## Dipole Moment Arrows

Lauren Ton 4B
Posts: 9
Joined: Fri Sep 26, 2014 2:02 pm

### Dipole Moment Arrows

When you draw a dipole moment, the "old" way of signifying the dipole moment was an arrow pointing towards the negative charge. The more modern way to note a dipole moment is an arrow pointing towards the positive charge. Why did this change? And what do the arrows signify (if they signify anything besides a dipole moment)?

Thank you.

FrancoNancy_Sec1L
Posts: 26
Joined: Fri Sep 20, 2013 3:00 am

### Re: Dipole Moment Arrows

No, the dipole (arrow ) still points toward the negative charge.

Jennifer Aguayo 1I
Posts: 26
Joined: Fri Sep 26, 2014 2:02 pm

### Re: Dipole Moment Arrows

Hi,
I agree, I think that the direction of the arrow does change. In the textbook on page 77 it says that:
The original, "old," is when the arrow points towards the negative charge.
In the modern convention, the arrow points towards the positive charge.
Lauren, I am not sure why this changed. Sorry

But my guess is that for the exam/for this class we will be using the original convention since that is what Dr. Lavelle went over during lecture. But I am not completely sure, please someone correct me if I am wrong.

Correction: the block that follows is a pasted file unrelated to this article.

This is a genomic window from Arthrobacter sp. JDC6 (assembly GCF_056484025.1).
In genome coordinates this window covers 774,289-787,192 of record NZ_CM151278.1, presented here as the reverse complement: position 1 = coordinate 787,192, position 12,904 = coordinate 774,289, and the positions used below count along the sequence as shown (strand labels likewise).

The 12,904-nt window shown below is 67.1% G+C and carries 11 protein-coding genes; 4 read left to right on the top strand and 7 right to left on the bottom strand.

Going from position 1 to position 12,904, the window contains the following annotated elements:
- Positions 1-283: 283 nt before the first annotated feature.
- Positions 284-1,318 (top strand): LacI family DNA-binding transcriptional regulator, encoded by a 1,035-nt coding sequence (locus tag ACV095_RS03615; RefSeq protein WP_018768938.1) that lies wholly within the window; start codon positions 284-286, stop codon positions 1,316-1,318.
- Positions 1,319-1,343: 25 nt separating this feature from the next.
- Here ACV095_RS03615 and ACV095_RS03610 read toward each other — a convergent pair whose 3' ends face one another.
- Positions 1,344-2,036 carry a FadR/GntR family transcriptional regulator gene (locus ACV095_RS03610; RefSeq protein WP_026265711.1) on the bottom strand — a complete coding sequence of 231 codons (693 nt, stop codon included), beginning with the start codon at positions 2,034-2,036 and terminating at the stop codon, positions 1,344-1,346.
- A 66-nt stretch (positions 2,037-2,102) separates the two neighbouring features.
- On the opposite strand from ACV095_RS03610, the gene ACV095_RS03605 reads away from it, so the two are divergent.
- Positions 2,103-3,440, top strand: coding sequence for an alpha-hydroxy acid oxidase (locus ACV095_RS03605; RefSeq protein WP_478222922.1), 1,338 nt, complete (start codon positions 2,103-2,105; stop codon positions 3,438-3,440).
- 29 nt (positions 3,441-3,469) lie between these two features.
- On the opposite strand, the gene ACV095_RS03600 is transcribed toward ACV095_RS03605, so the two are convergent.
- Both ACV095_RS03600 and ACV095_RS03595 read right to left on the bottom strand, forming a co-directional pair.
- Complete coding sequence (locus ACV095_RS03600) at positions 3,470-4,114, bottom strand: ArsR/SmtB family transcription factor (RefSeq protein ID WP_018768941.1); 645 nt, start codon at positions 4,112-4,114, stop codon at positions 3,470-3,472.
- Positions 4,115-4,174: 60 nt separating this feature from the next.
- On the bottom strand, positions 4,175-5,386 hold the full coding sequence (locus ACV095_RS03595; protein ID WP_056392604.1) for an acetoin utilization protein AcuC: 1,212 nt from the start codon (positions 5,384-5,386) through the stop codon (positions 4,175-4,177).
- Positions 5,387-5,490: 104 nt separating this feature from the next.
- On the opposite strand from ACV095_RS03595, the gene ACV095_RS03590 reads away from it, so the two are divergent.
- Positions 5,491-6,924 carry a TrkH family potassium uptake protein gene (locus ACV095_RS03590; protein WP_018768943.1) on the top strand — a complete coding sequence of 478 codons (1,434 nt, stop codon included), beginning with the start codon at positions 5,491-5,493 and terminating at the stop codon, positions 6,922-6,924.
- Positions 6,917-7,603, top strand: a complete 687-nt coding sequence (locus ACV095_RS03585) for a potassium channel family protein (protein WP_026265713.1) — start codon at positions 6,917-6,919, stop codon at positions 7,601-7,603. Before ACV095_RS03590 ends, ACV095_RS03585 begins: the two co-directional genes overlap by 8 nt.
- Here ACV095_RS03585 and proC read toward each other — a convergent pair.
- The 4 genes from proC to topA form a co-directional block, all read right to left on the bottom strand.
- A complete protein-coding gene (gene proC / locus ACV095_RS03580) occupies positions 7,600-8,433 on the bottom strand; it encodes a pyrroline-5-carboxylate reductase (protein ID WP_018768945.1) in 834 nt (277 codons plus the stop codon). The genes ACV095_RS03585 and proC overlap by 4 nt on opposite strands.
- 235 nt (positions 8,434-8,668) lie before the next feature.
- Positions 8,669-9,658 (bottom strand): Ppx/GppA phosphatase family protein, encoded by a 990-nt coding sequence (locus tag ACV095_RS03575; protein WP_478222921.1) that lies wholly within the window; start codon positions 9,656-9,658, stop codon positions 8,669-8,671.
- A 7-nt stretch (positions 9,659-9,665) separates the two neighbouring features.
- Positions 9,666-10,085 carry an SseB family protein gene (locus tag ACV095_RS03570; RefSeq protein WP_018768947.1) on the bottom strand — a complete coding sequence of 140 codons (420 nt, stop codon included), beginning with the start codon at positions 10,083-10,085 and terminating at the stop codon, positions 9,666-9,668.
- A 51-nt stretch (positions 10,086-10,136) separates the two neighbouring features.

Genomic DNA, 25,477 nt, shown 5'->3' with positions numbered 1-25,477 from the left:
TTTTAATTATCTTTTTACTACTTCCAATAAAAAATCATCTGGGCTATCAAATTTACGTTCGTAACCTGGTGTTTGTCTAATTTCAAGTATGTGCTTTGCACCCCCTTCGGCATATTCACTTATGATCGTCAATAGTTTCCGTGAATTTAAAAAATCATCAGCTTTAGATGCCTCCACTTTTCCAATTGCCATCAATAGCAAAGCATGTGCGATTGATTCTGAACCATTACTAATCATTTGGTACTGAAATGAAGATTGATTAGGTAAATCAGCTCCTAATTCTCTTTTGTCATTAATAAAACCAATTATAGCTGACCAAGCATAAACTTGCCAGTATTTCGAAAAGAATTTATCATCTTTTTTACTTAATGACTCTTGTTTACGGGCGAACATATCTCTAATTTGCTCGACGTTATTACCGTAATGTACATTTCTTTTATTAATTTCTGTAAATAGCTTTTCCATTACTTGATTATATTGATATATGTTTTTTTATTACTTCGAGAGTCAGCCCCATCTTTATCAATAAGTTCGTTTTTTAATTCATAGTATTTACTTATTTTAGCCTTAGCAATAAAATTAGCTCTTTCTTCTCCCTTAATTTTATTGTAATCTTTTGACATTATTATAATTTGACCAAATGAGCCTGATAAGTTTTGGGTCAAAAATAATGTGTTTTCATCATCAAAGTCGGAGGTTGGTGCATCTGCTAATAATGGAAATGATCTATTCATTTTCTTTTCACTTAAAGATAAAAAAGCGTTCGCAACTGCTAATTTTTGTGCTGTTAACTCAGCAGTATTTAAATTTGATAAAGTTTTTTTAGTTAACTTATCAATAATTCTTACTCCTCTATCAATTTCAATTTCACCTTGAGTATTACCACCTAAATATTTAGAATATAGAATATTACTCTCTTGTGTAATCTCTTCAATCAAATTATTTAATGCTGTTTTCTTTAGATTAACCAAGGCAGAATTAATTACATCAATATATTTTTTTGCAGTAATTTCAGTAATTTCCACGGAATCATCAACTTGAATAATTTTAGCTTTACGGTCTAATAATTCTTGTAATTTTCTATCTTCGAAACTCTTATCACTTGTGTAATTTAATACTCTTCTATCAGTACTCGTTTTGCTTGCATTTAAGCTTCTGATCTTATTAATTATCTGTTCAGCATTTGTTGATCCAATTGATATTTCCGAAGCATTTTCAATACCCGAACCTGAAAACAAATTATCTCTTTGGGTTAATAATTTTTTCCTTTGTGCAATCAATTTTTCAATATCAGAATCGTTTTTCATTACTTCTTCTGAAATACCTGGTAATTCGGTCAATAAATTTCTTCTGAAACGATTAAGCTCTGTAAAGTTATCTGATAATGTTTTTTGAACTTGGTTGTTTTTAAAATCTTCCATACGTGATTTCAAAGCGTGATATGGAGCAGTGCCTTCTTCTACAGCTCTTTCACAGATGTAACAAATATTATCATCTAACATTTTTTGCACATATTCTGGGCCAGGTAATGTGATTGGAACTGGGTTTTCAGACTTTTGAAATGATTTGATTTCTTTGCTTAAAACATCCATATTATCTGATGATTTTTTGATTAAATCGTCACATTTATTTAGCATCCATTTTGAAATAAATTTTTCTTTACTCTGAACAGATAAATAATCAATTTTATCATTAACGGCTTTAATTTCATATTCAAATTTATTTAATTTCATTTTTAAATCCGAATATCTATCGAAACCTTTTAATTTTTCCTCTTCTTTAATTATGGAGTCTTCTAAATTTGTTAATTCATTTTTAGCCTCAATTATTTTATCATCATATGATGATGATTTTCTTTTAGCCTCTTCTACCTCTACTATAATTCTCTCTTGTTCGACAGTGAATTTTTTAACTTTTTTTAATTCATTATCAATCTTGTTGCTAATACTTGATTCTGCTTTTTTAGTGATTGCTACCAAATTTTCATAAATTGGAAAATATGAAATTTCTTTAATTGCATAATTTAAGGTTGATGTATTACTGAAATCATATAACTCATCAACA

Justin Le 2I
Posts: 142
Joined: Fri Sep 26, 2014 2:02 pm

### Re: Dipole Moment Arrows

For me personally, the old method for drawing dipole moment arrows is much clearer and understandable because there is a plus sign that is pointing towards the delta negative. If you still have questions, you can ask your TA.

MattDavid1d
Posts: 8
Joined: Thu Oct 01, 2015 3:00 am

### Re: Dipole Moment Arrows

As far as I am aware, both ways are essentially the same with merely a reversal in sign. How it begins/last which way the arrow points is arbitrary as long as you remain consistent with that direction throughout the entirety of the problem.

Chem_Mod
Posts: 18400
Joined: Thu Aug 04, 2011 1:53 pm
Has upvoted: 435 times

### Re: Dipole Moment Arrows

Dipole arrows should be drawn from positive to negative. That way, the direction the arrow points represents where an electron is more likely to be found.